10 Facts About AES encryption


AES encryption is a variant of the Rijndael block cipher developed by two Belgian cryptographers, Joan Daemen and Vincent Rijmen, who submitted a proposal to NIST during the AES encryption selection process.

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The algorithm described by AES encryption is a symmetric-key algorithm, meaning the same key is used for both encrypting and decrypting the data.

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AES encryption is based on a design principle known as a substitution–permutation network, and is efficient in both software and hardware.

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AES encryption operates on a 4 × 4 column-major order array of 16 bytes termed the state:.

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Key size used for an AES encryption cipher specifies the number of transformation rounds that convert the input, called the plaintext, into the final output, called the ciphertext.

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AES encryption has 10 rounds for 128-bit keys, 12 rounds for 192-bit keys, and 14 rounds for 256-bit keys.

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The largest successful publicly known brute-force attack against a widely implemented block-cipher AES encryption algorithm was against a 64-bit RC5 key by distributed.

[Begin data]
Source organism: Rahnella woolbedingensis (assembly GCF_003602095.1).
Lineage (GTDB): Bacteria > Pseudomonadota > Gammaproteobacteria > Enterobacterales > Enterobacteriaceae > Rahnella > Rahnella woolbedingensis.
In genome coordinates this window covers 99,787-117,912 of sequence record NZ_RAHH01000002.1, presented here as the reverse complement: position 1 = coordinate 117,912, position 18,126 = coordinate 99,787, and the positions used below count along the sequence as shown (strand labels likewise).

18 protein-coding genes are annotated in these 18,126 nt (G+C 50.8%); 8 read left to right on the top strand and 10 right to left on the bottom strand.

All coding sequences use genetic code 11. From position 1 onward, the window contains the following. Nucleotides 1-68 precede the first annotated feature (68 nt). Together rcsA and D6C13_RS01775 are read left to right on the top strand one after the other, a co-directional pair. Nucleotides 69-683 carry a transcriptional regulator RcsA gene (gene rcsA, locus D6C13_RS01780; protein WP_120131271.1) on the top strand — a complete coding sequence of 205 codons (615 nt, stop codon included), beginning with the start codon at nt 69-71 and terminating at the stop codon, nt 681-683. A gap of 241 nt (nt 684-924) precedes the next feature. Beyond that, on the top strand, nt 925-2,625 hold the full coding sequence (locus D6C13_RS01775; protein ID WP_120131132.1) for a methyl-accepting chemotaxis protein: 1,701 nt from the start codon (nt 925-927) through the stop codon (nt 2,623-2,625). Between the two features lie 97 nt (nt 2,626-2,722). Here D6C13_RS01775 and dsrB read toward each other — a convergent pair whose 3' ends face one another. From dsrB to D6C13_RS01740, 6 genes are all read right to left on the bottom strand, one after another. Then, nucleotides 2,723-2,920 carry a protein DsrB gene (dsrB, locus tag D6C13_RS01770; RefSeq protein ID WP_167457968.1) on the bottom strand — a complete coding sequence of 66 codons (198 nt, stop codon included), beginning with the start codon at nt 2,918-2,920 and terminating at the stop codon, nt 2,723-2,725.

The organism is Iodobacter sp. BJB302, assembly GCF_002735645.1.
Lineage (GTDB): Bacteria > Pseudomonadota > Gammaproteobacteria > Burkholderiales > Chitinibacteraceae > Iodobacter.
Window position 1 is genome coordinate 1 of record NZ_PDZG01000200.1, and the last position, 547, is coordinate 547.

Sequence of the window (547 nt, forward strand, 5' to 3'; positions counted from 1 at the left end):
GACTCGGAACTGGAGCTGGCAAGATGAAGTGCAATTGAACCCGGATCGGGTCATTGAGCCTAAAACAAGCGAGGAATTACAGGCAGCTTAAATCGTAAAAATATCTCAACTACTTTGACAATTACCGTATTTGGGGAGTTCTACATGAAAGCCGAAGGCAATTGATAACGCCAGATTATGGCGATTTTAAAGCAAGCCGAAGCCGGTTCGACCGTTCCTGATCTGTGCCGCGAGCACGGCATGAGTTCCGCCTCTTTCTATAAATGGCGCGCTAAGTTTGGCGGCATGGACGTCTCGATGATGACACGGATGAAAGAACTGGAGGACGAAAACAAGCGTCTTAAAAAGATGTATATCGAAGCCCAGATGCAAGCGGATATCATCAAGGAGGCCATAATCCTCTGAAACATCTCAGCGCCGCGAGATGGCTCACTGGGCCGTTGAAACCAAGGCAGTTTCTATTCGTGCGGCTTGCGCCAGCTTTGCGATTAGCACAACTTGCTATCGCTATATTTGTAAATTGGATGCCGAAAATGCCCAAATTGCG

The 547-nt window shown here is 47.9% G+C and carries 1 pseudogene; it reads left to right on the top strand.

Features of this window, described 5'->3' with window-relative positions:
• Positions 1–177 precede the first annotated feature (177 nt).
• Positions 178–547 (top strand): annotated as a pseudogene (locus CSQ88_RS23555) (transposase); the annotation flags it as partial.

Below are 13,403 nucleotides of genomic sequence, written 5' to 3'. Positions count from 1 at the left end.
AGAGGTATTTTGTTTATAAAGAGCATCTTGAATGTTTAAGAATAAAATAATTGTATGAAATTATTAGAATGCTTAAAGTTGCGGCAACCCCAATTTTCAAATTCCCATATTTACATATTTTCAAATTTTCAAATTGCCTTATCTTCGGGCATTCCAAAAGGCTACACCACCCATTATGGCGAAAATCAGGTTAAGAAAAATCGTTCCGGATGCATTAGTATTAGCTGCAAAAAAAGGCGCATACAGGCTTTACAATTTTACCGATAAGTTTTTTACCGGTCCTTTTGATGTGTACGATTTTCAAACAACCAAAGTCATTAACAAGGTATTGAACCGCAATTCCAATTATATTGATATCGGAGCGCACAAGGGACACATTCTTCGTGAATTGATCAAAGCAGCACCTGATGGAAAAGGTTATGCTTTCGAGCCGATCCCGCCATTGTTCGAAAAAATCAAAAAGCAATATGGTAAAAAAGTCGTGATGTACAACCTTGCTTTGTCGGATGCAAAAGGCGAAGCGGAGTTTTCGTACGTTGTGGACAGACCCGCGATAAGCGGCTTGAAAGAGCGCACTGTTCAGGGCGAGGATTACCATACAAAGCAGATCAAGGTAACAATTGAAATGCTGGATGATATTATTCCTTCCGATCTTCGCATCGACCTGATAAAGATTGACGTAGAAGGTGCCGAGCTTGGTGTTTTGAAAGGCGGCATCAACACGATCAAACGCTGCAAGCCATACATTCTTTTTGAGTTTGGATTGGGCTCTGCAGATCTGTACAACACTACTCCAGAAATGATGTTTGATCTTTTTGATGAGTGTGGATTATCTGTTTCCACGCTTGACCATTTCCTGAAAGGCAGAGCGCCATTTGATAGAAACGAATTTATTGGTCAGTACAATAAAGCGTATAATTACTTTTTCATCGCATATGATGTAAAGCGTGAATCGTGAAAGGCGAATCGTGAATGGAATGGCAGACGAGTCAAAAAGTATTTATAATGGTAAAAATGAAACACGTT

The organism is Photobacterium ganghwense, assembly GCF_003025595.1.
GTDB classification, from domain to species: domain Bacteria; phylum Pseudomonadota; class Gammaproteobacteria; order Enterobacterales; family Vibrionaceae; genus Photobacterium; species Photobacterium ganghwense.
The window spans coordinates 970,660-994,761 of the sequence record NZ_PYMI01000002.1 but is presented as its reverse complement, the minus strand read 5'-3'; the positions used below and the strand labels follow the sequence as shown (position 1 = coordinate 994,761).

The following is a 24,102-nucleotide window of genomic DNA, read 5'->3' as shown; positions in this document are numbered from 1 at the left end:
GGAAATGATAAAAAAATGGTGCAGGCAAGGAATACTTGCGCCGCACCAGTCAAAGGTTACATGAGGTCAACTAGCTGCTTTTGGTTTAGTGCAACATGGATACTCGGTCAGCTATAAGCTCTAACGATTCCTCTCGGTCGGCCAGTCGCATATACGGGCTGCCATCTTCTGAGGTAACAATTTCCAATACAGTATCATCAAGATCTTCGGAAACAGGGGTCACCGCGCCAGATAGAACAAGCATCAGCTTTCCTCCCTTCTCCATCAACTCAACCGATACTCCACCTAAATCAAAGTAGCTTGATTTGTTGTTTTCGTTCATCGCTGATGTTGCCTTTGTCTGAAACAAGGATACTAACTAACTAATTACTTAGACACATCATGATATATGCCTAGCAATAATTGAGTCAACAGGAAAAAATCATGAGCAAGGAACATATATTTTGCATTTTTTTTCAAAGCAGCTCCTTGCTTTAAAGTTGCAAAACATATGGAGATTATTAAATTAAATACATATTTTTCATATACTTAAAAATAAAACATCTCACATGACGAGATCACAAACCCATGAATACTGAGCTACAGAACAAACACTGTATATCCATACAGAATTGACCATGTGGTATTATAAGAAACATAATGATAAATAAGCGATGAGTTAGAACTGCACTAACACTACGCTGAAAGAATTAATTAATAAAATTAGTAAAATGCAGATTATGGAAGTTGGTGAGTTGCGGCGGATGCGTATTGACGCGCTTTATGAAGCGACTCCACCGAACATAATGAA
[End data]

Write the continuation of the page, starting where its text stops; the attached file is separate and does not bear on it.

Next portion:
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Until May 2009, the only successful published attacks against the full AES encryption were side-channel attacks on some specific implementations.

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In October 2005, Dag Arne Osvik, Adi Shamir and Eran Tromer presented a paper demonstrating several cache-timing attacks against the implementations in AES found in OpenSSL and Linux's dm-crypt partition encryption function.

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Many modern CPUs have built-in hardware instructions for AES encryption, which protect against timing-related side-channel attacks.

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